PhD Candidate, Art History and Visual Culture
My research situates the process of creating and collecting landscape images against the social, technological, and political forces that shaped the visual touchstones of France’s cultural memory in the mid-nineteenth century.
At a historical moment when we are increasingly flooded by visual information, it is important to understand how photography became elevated as a technology with which we mediate the world around us, and through which we reflect on notions of culture and national identity. Understanding the social, technological, and political frameworks that developed for creating and collecting landscape images raises fascinating new questions about the cultural field in which photography circulates today – including issues surrounding its institutional function and display.
Graduate Studies at York
I chose York primarily because my project aligns with the work of my supervisor, Dr. Sarah Parsons, and her expertise on the history of photography and visual culture. Dr. Parsons was the external examiner for my Master’s thesis, and her thoughtful questions and support of my research confirmed my desire to pursue further graduate work. Moreover the Art History and Visual Culture program is known for its interdisciplinary emphasis and support of innovative scholarship, which is a huge priority for me.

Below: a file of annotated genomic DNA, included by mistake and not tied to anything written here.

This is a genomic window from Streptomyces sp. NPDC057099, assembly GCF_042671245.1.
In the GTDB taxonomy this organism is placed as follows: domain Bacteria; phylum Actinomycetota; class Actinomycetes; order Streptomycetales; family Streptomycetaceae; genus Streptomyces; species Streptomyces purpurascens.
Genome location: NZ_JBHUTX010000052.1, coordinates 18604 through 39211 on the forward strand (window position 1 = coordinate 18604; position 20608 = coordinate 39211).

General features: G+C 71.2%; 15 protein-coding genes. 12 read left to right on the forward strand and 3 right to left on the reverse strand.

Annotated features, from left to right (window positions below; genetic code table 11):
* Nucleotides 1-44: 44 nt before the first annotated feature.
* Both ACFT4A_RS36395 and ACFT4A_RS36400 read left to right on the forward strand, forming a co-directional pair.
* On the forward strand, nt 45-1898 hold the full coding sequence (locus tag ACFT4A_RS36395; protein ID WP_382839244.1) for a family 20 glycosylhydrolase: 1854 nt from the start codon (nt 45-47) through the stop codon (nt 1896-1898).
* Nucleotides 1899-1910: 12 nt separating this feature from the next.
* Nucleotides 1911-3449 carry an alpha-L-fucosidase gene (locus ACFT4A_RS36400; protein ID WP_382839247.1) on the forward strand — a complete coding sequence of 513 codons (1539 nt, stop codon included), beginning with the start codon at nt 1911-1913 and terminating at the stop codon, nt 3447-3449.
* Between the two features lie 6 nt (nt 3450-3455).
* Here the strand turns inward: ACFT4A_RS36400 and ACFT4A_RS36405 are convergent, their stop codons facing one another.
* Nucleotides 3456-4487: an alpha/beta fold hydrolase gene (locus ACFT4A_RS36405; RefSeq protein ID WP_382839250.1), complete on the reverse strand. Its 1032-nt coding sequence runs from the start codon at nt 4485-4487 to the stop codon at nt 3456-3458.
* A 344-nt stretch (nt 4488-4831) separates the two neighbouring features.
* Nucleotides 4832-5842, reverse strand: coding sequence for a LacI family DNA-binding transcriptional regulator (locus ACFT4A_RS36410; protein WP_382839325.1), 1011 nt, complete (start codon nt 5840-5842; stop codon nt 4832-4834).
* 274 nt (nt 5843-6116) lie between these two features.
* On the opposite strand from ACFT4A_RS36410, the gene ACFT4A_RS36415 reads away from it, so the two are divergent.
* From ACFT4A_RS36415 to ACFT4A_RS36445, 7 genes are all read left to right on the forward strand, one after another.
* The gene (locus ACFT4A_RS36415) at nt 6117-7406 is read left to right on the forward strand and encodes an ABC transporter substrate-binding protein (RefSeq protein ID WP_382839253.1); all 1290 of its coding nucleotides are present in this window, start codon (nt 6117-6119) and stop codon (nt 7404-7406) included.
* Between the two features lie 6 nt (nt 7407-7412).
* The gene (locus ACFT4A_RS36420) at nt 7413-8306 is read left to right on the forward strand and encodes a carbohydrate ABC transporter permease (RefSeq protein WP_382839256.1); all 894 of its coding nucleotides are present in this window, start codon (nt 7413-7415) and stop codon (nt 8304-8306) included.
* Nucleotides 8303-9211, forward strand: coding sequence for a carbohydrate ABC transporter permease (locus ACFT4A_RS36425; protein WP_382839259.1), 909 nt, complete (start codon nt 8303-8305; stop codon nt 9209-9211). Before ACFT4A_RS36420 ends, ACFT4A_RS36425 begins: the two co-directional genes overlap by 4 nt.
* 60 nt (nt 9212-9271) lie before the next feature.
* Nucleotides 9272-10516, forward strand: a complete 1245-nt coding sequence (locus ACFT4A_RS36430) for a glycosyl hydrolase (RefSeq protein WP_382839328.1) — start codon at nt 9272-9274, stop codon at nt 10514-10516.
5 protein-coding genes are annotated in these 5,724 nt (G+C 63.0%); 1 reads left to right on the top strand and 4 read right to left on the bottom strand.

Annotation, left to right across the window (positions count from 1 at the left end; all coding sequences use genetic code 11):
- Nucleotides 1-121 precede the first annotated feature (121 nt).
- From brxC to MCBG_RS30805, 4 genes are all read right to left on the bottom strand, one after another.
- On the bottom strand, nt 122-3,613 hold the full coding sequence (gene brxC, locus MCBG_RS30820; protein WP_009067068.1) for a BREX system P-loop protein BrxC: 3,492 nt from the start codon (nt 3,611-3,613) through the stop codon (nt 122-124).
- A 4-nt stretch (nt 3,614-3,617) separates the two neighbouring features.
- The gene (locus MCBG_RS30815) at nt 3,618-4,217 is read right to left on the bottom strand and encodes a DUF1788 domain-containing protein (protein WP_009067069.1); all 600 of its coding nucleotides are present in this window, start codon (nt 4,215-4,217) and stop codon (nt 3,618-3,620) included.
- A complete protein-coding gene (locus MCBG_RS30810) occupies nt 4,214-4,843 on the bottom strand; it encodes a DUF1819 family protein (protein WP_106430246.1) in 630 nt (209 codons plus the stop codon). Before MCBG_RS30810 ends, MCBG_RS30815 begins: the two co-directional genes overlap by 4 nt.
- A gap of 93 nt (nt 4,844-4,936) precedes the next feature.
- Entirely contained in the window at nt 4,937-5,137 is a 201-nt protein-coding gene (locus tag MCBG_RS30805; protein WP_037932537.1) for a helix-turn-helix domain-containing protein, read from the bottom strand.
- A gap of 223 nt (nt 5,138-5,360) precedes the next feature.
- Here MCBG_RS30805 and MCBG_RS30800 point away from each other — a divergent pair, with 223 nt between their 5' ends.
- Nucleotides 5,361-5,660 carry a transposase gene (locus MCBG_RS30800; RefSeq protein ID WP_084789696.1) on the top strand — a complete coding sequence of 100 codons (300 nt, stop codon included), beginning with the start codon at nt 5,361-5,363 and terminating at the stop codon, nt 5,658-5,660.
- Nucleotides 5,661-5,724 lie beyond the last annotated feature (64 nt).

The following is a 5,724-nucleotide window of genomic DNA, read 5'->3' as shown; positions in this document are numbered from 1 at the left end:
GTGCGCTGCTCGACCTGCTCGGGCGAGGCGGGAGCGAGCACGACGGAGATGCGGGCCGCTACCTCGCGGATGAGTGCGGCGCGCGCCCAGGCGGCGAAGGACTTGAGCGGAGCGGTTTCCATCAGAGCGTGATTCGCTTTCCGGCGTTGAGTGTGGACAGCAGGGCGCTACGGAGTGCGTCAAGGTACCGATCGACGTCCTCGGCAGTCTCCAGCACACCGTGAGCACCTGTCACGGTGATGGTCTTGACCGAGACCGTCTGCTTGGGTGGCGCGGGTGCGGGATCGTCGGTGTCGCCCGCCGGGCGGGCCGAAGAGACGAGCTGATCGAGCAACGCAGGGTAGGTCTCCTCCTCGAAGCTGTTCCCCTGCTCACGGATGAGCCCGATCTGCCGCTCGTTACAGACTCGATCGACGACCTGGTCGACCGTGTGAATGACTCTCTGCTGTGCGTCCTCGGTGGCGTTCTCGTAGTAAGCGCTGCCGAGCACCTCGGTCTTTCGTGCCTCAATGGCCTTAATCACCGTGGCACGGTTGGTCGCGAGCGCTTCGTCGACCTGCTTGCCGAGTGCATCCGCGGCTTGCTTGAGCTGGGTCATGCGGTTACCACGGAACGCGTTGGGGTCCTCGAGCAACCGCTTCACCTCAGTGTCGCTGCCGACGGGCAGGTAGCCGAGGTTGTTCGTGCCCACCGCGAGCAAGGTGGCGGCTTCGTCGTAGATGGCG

York fosters an atmosphere of immense freedom for students to pursue diverse and far-reaching goals for their research. This sense of freedom is so important for emerging scholars to create rigorous and collaborative research communities.